Haskell loved our Lord and Savior Jesus Christ with all of his being. He was a true patriot, a man who loved the United States of America. He was a poet and traveled to Washington D.C. to read some of his poetry. He had reverence for the flag and the Bible. Haskell will be remembered as a man of great faith and wisdom who taught his children and grandchildren to always “Keep on the Sunny Side.” An eternal optimist, he would say everyday is a beautiful day. He will be remembered as a man who could make anyone laugh and loved to entertain his family with funny songs and rhymes from his early years. Anyone who met him felt it was a pleasure to be in his presence as he made any environment peaceful and joyful. Haskell will be remembered by his family as the greatest Husband, Daddy, and Papa that ever lived.
Haskell and Charlotte were married for 73 years until her death in 2017. He is survived by his daughters: Donna DeVelbiss (Jim) Huntley and Necia Darlene (Ron) Thompson; his grandchildren: Necia Denise (Joe) Lootens, Douglas (Jodi) DeVelbiss, Justin (Jamie) DeVelbiss, Danaé (Ryan) Overman, and Danielle Thompson; his great-grandchildren: Trevor (Amber) Lootens, Demi DeVelbiss, Levi Overman, and Emmaline Overman; his great-great-grandchildren: Ella Lootens, Adaline Lootens, and Brinley Lootens; and his siblings: Clarence (Elsie) Ford and Waleah Jackson.
Haskell is preceded in death by his wife Charlotte Ford; his parents Laban and Florence Azalee Ford; siblings May Ruth Steinsiek, Dorthula Maude Jones, William (Bill) Talmadge Ford, Ralph Ford, Austin Lee Ford, Laban Harold Ford, Melba Ford, and Florence Pauline Boquest; a daughter Cheryl Joyce Ford; and a granddaughter Misty Dawn DeVelbiss.
The funeral will be held at 10AM MDT on Thursday, October 17, 2019, at Deer Flat Church in Caldwell, Idaho. Following the service, there will be a processional led by the Patriot Freedom Riders to the Boise Veterans Memorial Cemetery.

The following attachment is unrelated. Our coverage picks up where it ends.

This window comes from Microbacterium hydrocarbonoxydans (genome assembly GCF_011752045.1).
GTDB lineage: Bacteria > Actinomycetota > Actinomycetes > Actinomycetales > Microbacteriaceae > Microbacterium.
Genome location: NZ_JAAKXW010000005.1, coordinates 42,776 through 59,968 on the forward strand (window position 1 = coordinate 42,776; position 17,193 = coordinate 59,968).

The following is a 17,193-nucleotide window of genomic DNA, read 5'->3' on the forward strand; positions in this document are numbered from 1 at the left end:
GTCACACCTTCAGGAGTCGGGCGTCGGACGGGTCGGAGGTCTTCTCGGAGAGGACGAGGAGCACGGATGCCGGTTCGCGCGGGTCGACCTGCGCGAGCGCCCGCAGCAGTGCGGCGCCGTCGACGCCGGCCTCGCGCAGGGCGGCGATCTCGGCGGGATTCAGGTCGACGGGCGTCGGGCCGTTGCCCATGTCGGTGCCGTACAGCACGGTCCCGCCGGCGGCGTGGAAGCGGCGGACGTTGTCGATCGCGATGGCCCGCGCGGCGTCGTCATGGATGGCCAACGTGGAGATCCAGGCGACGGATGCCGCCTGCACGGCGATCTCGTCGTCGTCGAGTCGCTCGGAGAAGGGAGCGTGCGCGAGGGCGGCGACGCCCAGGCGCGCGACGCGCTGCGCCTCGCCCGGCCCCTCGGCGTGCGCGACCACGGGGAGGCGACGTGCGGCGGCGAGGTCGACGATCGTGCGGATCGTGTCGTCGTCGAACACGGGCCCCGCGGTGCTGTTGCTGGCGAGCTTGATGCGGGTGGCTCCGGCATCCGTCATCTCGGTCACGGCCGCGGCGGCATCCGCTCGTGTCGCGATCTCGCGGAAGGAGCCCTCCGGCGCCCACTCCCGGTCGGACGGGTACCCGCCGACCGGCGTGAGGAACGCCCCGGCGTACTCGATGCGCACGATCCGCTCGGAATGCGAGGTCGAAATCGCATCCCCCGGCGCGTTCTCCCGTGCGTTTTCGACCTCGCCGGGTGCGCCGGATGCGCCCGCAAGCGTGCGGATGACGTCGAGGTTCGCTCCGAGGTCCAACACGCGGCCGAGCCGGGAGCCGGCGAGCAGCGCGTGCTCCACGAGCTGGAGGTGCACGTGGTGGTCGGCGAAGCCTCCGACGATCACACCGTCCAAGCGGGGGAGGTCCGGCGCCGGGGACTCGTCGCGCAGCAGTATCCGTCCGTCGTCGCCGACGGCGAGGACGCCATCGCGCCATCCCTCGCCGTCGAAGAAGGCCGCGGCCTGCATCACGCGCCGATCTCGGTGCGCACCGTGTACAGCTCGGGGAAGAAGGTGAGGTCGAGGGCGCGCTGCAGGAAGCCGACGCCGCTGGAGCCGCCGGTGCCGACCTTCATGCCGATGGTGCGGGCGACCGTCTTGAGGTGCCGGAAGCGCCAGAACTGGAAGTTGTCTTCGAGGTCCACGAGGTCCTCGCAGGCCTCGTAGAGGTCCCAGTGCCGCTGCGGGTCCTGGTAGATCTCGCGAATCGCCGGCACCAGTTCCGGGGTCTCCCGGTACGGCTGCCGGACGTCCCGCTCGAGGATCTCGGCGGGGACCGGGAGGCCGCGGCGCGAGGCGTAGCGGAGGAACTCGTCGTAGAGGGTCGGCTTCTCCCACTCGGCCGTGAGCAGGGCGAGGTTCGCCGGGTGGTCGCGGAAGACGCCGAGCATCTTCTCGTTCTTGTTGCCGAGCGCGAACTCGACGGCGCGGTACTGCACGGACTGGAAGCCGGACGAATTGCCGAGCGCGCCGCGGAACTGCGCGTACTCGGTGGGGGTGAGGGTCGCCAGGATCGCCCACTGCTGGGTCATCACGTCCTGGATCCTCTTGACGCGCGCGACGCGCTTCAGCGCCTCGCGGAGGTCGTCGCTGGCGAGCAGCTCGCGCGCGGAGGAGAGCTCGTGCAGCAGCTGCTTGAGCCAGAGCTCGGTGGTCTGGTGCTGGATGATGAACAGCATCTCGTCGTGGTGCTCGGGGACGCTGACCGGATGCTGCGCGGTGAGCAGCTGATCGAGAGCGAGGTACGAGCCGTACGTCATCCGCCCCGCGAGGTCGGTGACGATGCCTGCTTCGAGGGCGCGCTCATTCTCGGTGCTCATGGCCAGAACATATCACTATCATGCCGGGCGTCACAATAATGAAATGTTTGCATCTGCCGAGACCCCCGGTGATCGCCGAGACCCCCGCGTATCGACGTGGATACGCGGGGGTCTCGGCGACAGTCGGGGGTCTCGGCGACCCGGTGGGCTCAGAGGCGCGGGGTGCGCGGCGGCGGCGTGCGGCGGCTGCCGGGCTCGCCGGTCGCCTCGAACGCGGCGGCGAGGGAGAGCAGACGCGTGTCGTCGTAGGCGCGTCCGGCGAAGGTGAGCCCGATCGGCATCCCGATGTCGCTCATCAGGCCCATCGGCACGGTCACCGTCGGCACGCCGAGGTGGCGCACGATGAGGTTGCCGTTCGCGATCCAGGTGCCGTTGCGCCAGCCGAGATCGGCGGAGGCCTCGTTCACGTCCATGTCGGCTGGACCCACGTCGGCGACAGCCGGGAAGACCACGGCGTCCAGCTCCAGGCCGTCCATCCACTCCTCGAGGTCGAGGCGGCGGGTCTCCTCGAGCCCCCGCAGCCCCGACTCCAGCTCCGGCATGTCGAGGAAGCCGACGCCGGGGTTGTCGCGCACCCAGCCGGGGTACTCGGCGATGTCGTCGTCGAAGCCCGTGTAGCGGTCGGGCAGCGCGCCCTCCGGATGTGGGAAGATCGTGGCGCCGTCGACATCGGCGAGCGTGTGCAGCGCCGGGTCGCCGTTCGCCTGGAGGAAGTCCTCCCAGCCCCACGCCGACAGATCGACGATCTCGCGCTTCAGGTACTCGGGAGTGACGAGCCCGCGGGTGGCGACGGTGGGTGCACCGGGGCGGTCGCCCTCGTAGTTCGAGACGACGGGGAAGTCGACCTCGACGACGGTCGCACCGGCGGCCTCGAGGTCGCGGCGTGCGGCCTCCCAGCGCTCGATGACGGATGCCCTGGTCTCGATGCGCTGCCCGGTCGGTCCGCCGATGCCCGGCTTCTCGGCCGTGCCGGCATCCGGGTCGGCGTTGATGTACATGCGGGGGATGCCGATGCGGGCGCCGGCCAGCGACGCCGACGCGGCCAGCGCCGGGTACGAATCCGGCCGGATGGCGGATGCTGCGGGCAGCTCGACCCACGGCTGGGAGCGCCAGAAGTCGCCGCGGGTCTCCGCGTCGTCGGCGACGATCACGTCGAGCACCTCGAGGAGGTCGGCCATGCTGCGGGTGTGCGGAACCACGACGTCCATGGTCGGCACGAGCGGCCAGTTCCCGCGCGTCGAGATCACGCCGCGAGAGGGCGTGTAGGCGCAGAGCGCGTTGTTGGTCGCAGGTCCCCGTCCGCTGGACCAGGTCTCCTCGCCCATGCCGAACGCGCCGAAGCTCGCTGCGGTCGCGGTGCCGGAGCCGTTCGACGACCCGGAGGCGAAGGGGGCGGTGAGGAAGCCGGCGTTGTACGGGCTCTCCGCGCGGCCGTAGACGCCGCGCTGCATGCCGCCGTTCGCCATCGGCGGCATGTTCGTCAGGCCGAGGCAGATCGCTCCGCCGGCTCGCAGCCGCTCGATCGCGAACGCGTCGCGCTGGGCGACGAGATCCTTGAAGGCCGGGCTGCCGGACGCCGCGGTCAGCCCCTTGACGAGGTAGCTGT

To send flowers to the family or plant a tree in memory of Haskell Ford, please visit Tribute Store
Funeral Service
10:00 am
Thursday, October 17, 2019
Deer Flat Church
17703 Beet Rd.
Caldwell, Idaho, United States
Graveside Service
2:00 pm
Thursday, October 17, 2019
Idaho State Veterans Cemetery
10100 Horseshoe Bend
Boise, Idaho, United States

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I met Mr. Ford in about 2005 when I went in for a haircut. He was a type of wonderful American man from our parents’s generation, and I hadn’t known any others for years. He was a polite fellow who made you comfortable and you felt eager to talk. Soon familiar subjects came up, especially if you were from Fullerton, and you knew you had a new friend. He was a natural listener, free of  boasting and pretense. You learned dozens – hundreds – of well known Fullerton men between 1945 and then had been his customers. Judge Thompson, Mr. Hiltscher, Mayor Catlin, Judge Verry, Sam E. Collins, Roger Hope and many more. I forget if he’d known my dad, but we talked about those days in the 1950s when Fullerton seemed young. He had stories about the Dust Bowl in his native Oklahoma, and World War Two and so much more.

By 2005, the Safeway had been gone 40 years, and Buster Brown and 31 Flavors, too. Not too many men and boys came into his shop, but Mr. Ford kept regular shop hours, waited in a barber chair and read, and quite a few men were loyal customers for years.

I asked him about Fullerton people and he knew most of them, if only in passing.

He was a kind, optimistic fellow and never spoke harshly of anyone to me. He remembered all the Fullerton events and milestones, and it was like having an uncle I could visit every 6 weeks.

He gave a haircut in a careful way I remember, using tonics from days past, and when he was finished, he squeezed your head with his hands in a delightful, relaxing, invigorating way. From that alone, I walked out of his shop refreshed and feeling sharp as a tack!

Mr. Haskell loved being a barber, being of service to his customers and talking with them.

He loved our country. He had several flags, mottos and poems posted on the walls, and in particular, a long poem he’d written about 9/11. It was a touching memory and expressed his humble patriotism and gratitude for all the advantages and happiness the United States had given him.

The last time I went, maybe 2012 or so, he and his wife lived over near Buena Park High School. I’m sorry I never had a chance to say goodbye.

I learned a great deal being with Mr. Haskell, and more about being a human being than about Fullerton. What I learned was from observation, not from any instructions of his, for there were none. He seemed to have the gift of appreciating people, enjoying being with them, and exactly as he found them. I’ll remember him.

I’ll write to his survivors and ask if we could please have a copy of that poem. I know many of you would enjoy it.